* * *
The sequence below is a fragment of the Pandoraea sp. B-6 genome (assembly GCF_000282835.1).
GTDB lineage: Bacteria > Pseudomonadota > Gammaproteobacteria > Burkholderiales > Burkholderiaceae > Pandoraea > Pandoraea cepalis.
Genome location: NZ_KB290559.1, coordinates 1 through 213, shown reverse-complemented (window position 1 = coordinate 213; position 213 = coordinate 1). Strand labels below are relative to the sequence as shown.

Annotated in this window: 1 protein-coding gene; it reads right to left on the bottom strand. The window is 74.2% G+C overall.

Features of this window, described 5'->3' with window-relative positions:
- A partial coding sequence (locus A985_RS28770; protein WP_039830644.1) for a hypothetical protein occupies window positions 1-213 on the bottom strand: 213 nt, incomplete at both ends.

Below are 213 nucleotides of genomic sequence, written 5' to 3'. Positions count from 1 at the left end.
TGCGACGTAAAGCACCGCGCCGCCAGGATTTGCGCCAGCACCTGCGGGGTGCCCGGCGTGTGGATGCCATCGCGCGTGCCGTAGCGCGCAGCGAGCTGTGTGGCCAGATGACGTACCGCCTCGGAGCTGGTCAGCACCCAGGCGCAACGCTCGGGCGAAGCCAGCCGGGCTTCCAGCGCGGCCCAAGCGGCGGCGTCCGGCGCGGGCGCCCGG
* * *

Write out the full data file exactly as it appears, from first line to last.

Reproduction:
The sequence below is a fragment of the Pandoraea sp. B-6 genome (assembly GCF_000282835.1).
GTDB lineage: Bacteria > Pseudomonadota > Gammaproteobacteria > Burkholderiales > Burkholderiaceae > Pandoraea > Pandoraea cepalis.
Genome location: NZ_KB290559.1, coordinates 1 through 213, shown reverse-complemented (window position 1 = coordinate 213; position 213 = coordinate 1). Strand labels below are relative to the sequence as shown.

Annotated in this window: 1 protein-coding gene; it reads right to left on the bottom strand. The window is 74.2% G+C overall.

Features of this window, described 5'->3' with window-relative positions:
- A partial coding sequence (locus A985_RS28770; protein WP_039830644.1) for a hypothetical protein occupies window positions 1-213 on the bottom strand: 213 nt, incomplete at both ends.

Below are 213 nucleotides of genomic sequence, written 5' to 3'. Positions count from 1 at the left end.
TGCGACGTAAAGCACCGCGCCGCCAGGATTTGCGCCAGCACCTGCGGGGTGCCCGGCGTGTGGATGCCATCGCGCGTGCCGTAGCGCGCAGCGAGCTGTGTGGCCAGATGACGTACCGCCTCGGAGCTGGTCAGCACCCAGGCGCAACGCTCGGGCGAAGCCAGCCGGGCTTCCAGCGCGGCCCAAGCGGCGGCGTCCGGCGCGGGCGCCCGG